New & Improved! *

Dumb Things Advertisers Say

Note for non-Latin-speaking readers: The notation "sic" is placed in some entries to assure you that I am faithfully reproducing the original; i.e. the misprint is not on my part.

I saw an ad for a piano that scared me a little bit. . . .
I received a flyer in my door that I have reproduced word-for-word, letter-for-letter (except that I left off the phone number at the bottom). I hope you find it as entertaining as I did. . . .
The newspaper ran this ad for an upcoming musical. It contains an error that's common among the general public but should be nearly nonexistent among admen and journalists. See if you can spot it.
This is not exactly an ad, but check out this excerpt from a program schedule.
Here are some ads that caused translation problems when the marketing folks took them to people of other languages and cultures.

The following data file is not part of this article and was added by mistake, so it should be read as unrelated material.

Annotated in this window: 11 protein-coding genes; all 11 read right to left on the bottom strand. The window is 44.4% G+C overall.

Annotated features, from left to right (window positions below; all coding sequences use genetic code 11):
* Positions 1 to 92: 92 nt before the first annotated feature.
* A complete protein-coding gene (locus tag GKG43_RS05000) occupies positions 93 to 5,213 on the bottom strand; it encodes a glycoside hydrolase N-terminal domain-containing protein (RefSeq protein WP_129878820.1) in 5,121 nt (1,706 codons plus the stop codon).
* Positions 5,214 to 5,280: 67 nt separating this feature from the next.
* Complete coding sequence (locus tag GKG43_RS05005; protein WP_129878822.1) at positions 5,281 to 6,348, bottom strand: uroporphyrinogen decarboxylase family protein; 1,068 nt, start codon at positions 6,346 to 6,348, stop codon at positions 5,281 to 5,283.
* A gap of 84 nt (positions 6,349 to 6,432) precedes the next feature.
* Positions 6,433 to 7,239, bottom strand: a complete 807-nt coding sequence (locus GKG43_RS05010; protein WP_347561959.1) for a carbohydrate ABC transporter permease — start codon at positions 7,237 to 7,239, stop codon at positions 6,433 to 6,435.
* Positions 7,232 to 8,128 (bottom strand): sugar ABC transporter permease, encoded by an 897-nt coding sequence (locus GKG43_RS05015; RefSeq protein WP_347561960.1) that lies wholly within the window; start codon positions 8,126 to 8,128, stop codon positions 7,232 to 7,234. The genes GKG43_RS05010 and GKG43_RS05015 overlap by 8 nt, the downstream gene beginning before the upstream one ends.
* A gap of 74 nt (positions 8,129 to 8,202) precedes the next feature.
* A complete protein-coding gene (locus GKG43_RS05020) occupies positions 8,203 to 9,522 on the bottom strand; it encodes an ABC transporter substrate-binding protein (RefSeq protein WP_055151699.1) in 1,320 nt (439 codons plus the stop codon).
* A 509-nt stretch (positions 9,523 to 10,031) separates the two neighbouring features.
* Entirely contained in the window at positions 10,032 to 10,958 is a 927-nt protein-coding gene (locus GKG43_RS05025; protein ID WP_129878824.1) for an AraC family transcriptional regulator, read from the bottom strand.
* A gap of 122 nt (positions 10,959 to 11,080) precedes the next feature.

product new language original wording unintended meaning
Braniff Airlines' upholstered seats Spanish Fly in leather. Fly naked.
Chevrolet Spanish Nova It doesn't go.
Clairol curling iron German Mist Stick Manure Stick
Coke Chinese Coca-Cola Bite-The-Wax-Tadpole
General Motors Flemish Body By Fisher Corpse By Fisher
Parker Pens Spanish To avoid embarrassment, use SuperQuink. To avoid pregnancy, use SuperQuink.
Pepsi Chinese Brings you back to life. Brings back your dead ancestors.
For more translation fun, check out "English As A Second Language."
* If it's new, it can't be improved, because there has to be an old to improve upon. If it's improved, it must not be new. . . .
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